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It looks like a company out of Palo Alto has packaged up my hopes and dreams for a connected kitchen into one internet-enabled oven. From linking to my activity tracker so it can recommend recipes based on my calories burned so far today to suggesting optimal ways to cook something based on how I’ve liked it in the past, the MAID (Make All Incredible Dishes) oven purports to do it all.
This project, which I saw first on the Atmel blog, and then on Kickstarter, won’t ship until next November at the earliest and will cost about $450 for a combo microwave/convection oven. And while I’m excited that people are trying to build out this vision of a connected home where data flows freely among devices to help improve people’s lives, the device feels too good to be true — or rather, too good to be built in a year.
This is one of many projects where the idea created by people who are well-versed in a technology-driven ethos of sharing data and building complementary services on a specific platform (the MAID platform?) will meet the realities of today’s appliance and manufacturing world, where adding a smarter microprocessor inside an oven means adding $5 to the bill of materials (BOM). And the white box market is one where margins are slim and reducing your BOM is a priority.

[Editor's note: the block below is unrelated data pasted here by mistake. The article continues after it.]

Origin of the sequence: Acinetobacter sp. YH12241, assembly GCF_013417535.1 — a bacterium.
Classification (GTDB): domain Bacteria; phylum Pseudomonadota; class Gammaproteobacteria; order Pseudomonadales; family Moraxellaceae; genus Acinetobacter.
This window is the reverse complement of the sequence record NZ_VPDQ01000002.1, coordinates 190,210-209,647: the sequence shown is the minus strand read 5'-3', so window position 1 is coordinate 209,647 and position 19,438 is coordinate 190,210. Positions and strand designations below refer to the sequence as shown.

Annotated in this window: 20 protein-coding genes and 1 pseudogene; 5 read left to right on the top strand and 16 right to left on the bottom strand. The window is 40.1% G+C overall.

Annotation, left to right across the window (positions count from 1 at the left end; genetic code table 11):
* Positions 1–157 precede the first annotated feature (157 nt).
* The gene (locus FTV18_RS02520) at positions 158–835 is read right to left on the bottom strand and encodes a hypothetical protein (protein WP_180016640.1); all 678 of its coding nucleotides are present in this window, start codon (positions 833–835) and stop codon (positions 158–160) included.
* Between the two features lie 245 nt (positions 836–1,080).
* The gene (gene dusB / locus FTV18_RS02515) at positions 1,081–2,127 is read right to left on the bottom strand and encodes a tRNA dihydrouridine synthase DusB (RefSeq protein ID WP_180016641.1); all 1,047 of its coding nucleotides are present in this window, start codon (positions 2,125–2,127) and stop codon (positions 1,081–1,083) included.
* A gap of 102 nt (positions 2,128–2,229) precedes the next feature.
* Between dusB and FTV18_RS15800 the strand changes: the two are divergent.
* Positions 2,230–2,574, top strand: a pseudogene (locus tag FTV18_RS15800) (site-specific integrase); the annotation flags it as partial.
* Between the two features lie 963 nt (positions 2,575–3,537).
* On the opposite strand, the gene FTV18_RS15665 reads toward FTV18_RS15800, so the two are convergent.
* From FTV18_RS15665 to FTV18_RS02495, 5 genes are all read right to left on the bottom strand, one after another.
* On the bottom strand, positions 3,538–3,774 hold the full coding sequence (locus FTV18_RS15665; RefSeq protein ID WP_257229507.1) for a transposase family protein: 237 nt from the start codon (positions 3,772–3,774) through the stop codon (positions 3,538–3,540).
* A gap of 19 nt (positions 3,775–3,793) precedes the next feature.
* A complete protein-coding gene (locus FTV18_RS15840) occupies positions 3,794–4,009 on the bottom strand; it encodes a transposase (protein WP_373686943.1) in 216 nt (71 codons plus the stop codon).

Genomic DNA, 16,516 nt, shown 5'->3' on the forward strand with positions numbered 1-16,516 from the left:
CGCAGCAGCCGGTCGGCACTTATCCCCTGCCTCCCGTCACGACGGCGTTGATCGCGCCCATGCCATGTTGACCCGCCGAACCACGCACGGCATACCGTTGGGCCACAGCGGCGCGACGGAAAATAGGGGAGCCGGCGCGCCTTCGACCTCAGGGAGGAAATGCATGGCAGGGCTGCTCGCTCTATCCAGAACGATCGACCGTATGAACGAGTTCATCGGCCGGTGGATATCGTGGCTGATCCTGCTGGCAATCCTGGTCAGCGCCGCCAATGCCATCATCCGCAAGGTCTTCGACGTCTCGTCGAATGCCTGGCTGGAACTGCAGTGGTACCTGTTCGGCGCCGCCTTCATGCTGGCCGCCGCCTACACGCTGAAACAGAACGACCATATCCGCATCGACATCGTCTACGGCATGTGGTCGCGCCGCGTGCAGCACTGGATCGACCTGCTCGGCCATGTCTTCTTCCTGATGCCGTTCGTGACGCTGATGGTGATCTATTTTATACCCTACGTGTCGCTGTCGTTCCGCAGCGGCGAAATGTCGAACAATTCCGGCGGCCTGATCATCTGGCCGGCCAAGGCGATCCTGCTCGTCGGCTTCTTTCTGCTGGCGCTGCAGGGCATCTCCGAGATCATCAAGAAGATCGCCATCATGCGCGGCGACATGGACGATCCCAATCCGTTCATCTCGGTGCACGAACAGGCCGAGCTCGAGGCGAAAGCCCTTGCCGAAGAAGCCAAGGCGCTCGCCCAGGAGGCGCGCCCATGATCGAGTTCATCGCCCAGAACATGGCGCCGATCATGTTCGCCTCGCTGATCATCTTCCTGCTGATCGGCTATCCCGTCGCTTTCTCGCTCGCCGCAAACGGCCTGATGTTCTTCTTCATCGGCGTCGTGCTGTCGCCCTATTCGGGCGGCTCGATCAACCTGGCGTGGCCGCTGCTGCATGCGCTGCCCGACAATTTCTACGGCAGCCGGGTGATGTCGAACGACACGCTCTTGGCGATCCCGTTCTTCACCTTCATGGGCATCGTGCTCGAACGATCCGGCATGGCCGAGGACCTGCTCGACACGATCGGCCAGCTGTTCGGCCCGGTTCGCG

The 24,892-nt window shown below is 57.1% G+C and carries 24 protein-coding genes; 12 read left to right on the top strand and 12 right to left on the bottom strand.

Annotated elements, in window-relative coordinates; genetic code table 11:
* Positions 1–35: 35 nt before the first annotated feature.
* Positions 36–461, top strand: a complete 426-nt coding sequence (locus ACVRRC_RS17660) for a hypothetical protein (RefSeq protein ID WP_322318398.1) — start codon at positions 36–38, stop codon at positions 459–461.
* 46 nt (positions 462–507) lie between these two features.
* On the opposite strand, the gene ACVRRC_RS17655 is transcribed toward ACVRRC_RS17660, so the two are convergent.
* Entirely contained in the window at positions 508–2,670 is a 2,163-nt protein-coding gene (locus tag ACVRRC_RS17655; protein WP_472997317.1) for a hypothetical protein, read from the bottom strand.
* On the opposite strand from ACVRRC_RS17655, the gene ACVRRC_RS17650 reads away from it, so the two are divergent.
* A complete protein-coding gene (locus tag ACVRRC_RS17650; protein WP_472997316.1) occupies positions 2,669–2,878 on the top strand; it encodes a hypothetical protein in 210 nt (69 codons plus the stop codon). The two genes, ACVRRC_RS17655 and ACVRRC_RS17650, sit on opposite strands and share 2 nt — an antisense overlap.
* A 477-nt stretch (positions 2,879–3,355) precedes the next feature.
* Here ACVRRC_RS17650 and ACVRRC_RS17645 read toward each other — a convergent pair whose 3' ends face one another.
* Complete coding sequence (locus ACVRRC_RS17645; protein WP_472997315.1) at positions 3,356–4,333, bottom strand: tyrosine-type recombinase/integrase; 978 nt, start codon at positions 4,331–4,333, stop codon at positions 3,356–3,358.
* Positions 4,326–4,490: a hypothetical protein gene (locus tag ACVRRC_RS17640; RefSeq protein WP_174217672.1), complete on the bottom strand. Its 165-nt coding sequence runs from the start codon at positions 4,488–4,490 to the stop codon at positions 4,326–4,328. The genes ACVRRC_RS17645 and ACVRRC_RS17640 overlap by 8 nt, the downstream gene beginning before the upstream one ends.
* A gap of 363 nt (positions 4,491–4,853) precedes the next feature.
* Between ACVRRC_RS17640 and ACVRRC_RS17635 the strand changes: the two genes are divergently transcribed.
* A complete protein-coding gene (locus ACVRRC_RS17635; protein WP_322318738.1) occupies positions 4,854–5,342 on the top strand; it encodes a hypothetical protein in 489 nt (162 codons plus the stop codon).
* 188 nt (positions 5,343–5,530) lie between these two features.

So as I look at the MAID oven, I’m eager to see the founders’ vision realized; but in an actual oven from a major manufacturer, not on a Kickstarted project I might not see for a year at best. So then the question becomes, how do we push the behemoths in the appliance world to think like the fast-moving folks in the tech world, while also encouraging both to understand the value of security, user privacy and a business model that relies on transparency about the data?
In the next year or so I think we’ll see a lot more of those conversations happening, either because old-school appliance vendors are getting serious about the internet of things (check out our chat with Whirlpool from Structure Connect or Samsung buying SmartThings as an indicator). Today, the MAID Kickstarter project seems too good to be true. But my hope is that it won’t be for too long. Consumers will really benefit if both the old-line manufacturing world and the connected tech people come together to use data for improving the customer experience, making better products and even saving energy.